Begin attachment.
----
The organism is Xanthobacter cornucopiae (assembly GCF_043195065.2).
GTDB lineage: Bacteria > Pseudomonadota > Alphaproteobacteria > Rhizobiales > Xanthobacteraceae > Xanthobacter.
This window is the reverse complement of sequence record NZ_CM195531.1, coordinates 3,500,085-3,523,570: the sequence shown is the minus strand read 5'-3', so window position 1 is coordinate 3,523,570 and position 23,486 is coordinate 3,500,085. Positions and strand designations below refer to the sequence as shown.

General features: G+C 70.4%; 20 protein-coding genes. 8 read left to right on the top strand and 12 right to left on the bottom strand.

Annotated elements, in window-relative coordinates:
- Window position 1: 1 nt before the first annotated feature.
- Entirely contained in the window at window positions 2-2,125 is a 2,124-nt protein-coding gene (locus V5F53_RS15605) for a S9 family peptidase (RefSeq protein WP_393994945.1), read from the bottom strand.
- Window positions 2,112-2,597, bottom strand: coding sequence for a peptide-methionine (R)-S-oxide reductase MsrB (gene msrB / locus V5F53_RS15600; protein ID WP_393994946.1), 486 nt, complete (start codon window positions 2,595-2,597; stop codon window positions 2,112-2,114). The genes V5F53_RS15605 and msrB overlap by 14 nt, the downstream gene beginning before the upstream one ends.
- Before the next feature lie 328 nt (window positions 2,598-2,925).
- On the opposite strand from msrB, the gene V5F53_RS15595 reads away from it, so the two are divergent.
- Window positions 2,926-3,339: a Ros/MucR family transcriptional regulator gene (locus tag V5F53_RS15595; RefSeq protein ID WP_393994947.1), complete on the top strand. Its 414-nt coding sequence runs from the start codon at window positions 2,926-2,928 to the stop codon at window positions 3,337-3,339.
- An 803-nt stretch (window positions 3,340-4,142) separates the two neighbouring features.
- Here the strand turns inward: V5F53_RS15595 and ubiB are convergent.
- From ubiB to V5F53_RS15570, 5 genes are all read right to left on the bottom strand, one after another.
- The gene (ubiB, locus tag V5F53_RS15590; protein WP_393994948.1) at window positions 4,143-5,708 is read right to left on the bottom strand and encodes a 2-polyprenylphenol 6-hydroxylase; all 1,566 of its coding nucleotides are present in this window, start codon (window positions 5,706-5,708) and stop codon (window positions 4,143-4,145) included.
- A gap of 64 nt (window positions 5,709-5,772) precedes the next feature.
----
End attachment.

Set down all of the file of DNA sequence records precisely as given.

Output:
The organism is Xanthobacter cornucopiae (assembly GCF_043195065.2).
GTDB lineage: Bacteria > Pseudomonadota > Alphaproteobacteria > Rhizobiales > Xanthobacteraceae > Xanthobacter.
This window is the reverse complement of sequence record NZ_CM195531.1, coordinates 3,500,085-3,523,570: the sequence shown is the minus strand read 5'-3', so window position 1 is coordinate 3,523,570 and position 23,486 is coordinate 3,500,085. Positions and strand designations below refer to the sequence as shown.

General features: G+C 70.4%; 20 protein-coding genes. 8 read left to right on the top strand and 12 right to left on the bottom strand.

Annotated elements, in window-relative coordinates:
- Window position 1: 1 nt before the first annotated feature.
- Entirely contained in the window at window positions 2-2,125 is a 2,124-nt protein-coding gene (locus V5F53_RS15605) for a S9 family peptidase (RefSeq protein WP_393994945.1), read from the bottom strand.
- Window positions 2,112-2,597, bottom strand: coding sequence for a peptide-methionine (R)-S-oxide reductase MsrB (gene msrB / locus V5F53_RS15600; protein ID WP_393994946.1), 486 nt, complete (start codon window positions 2,595-2,597; stop codon window positions 2,112-2,114). The genes V5F53_RS15605 and msrB overlap by 14 nt, the downstream gene beginning before the upstream one ends.
- Before the next feature lie 328 nt (window positions 2,598-2,925).
- On the opposite strand from msrB, the gene V5F53_RS15595 reads away from it, so the two are divergent.
- Window positions 2,926-3,339: a Ros/MucR family transcriptional regulator gene (locus tag V5F53_RS15595; RefSeq protein ID WP_393994947.1), complete on the top strand. Its 414-nt coding sequence runs from the start codon at window positions 2,926-2,928 to the stop codon at window positions 3,337-3,339.
- An 803-nt stretch (window positions 3,340-4,142) separates the two neighbouring features.
- Here the strand turns inward: V5F53_RS15595 and ubiB are convergent.
- From ubiB to V5F53_RS15570, 5 genes are all read right to left on the bottom strand, one after another.
- The gene (ubiB, locus tag V5F53_RS15590; protein WP_393994948.1) at window positions 4,143-5,708 is read right to left on the bottom strand and encodes a 2-polyprenylphenol 6-hydroxylase; all 1,566 of its coding nucleotides are present in this window, start codon (window positions 5,706-5,708) and stop codon (window positions 4,143-4,145) included.
- A gap of 64 nt (window positions 5,709-5,772) precedes the next feature.